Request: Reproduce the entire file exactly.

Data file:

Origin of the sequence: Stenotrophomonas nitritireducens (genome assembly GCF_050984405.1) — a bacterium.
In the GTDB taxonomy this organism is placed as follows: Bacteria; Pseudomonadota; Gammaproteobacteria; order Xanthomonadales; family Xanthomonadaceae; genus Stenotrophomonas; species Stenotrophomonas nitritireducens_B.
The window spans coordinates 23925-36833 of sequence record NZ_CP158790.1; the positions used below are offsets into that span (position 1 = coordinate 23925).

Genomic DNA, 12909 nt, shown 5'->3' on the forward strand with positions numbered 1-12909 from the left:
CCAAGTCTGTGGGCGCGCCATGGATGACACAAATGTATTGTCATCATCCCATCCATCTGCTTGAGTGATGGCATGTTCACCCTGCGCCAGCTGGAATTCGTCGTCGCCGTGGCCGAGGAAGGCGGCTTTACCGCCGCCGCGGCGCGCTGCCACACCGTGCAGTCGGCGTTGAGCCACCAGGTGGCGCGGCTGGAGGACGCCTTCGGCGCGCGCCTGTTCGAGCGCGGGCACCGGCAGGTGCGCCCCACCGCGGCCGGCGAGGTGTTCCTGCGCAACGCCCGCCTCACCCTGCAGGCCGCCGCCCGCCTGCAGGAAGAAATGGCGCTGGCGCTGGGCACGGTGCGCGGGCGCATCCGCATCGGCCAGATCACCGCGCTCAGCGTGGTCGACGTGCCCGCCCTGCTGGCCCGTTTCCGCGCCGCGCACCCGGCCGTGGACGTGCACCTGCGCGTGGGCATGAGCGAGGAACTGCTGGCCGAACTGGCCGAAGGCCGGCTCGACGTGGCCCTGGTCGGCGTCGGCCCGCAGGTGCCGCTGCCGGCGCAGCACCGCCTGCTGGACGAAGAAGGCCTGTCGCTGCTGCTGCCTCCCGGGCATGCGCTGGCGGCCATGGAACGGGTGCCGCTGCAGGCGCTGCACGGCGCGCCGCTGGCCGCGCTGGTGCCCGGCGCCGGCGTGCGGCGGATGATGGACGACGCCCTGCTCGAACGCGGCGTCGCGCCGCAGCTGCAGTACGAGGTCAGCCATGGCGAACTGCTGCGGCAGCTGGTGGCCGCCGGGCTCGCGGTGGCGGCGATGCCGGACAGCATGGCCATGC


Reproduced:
Origin of the sequence: Stenotrophomonas nitritireducens (genome assembly GCF_050984405.1) — a bacterium.
In the GTDB taxonomy this organism is placed as follows: Bacteria; Pseudomonadota; Gammaproteobacteria; order Xanthomonadales; family Xanthomonadaceae; genus Stenotrophomonas; species Stenotrophomonas nitritireducens_B.
The window spans coordinates 23925-36833 of sequence record NZ_CP158790.1; the positions used below are offsets into that span (position 1 = coordinate 23925).

Genomic DNA, 12909 nt, shown 5'->3' on the forward strand with positions numbered 1-12909 from the left:
CCAAGTCTGTGGGCGCGCCATGGATGACACAAATGTATTGTCATCATCCCATCCATCTGCTTGAGTGATGGCATGTTCACCCTGCGCCAGCTGGAATTCGTCGTCGCCGTGGCCGAGGAAGGCGGCTTTACCGCCGCCGCGGCGCGCTGCCACACCGTGCAGTCGGCGTTGAGCCACCAGGTGGCGCGGCTGGAGGACGCCTTCGGCGCGCGCCTGTTCGAGCGCGGGCACCGGCAGGTGCGCCCCACCGCGGCCGGCGAGGTGTTCCTGCGCAACGCCCGCCTCACCCTGCAGGCCGCCGCCCGCCTGCAGGAAGAAATGGCGCTGGCGCTGGGCACGGTGCGCGGGCGCATCCGCATCGGCCAGATCACCGCGCTCAGCGTGGTCGACGTGCCCGCCCTGCTGGCCCGTTTCCGCGCCGCGCACCCGGCCGTGGACGTGCACCTGCGCGTGGGCATGAGCGAGGAACTGCTGGCCGAACTGGCCGAAGGCCGGCTCGACGTGGCCCTGGTCGGCGTCGGCCCGCAGGTGCCGCTGCCGGCGCAGCACCGCCTGCTGGACGAAGAAGGCCTGTCGCTGCTGCTGCCTCCCGGGCATGCGCTGGCGGCCATGGAACGGGTGCCGCTGCAGGCGCTGCACGGCGCGCCGCTGGCCGCGCTGGTGCCCGGCGCCGGCGTGCGGCGGATGATGGACGACGCCCTGCTCGAACGCGGCGTCGCGCCGCAGCTGCAGTACGAGGTCAGCCATGGCGAACTGCTGCGGCAGCTGGTGGCCGCCGGGCTCGCGGTGGCGGCGATGCCGGACAGCATGGCCATGC